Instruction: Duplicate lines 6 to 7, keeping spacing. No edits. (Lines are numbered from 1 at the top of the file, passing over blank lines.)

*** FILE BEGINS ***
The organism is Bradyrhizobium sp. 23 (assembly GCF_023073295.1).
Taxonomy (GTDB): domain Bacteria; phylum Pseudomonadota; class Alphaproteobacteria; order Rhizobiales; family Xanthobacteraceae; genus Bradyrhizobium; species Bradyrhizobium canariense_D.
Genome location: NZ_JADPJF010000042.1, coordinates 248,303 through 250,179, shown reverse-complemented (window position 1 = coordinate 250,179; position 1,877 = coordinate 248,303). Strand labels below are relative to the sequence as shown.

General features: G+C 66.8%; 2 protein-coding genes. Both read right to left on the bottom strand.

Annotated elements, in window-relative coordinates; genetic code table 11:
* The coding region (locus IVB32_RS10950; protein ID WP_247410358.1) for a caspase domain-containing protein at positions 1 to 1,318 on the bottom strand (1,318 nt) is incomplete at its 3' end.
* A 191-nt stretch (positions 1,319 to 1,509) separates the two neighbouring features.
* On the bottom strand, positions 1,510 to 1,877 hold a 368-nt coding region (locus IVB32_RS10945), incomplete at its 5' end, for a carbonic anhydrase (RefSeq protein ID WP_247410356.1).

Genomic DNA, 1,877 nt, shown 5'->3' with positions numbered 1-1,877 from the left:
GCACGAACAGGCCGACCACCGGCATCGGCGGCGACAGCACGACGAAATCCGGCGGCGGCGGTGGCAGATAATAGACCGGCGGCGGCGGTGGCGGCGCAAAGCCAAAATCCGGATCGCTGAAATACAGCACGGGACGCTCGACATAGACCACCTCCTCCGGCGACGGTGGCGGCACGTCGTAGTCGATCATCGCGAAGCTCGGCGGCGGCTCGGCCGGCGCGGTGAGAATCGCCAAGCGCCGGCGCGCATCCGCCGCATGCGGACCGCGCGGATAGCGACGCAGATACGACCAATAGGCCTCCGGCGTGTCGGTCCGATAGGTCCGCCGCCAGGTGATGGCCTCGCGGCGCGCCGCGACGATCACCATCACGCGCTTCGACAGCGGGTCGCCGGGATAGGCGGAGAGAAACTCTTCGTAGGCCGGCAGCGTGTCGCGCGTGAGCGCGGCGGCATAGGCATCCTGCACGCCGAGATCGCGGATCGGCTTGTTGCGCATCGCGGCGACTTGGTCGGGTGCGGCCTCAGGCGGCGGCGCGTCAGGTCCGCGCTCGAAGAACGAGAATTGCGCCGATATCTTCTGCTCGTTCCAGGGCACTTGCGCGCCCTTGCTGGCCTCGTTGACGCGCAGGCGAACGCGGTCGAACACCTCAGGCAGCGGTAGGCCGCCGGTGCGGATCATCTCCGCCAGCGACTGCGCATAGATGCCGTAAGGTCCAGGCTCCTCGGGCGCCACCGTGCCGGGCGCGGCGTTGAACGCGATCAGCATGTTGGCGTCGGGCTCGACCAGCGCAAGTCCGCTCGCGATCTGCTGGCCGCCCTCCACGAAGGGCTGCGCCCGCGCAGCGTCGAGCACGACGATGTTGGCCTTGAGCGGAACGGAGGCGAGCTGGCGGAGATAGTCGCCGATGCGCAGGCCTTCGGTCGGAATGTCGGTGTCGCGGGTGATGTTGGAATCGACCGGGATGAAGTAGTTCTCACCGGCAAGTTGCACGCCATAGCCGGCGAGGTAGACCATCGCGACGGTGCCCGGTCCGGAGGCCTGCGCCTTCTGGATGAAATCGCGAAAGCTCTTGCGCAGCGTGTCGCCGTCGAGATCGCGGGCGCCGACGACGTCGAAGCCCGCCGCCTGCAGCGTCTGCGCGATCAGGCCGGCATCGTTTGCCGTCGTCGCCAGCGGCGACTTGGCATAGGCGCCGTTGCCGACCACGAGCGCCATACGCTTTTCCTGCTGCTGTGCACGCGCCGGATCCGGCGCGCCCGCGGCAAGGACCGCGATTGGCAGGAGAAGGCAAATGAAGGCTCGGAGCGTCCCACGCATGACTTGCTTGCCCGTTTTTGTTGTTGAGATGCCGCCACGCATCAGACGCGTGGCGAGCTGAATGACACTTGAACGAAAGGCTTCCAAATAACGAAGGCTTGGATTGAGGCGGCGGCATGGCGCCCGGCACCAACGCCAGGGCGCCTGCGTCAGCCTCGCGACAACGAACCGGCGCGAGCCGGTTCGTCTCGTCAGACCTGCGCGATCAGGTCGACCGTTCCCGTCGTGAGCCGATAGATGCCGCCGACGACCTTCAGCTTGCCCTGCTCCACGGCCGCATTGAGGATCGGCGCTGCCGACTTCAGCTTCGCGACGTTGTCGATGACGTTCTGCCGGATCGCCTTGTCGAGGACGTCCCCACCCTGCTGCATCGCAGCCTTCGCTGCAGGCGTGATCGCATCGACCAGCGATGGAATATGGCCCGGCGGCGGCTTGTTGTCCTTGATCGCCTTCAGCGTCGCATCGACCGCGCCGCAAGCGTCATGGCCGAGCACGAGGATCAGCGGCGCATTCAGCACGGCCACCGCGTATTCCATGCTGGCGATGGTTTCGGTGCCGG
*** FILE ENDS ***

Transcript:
* The coding region (locus IVB32_RS10950; protein ID WP_247410358.1) for a caspase domain-containing protein at positions 1 to 1,318 on the bottom strand (1,318 nt) is incomplete at its 3' end.
* A 191-nt stretch (positions 1,319 to 1,509) separates the two neighbouring features.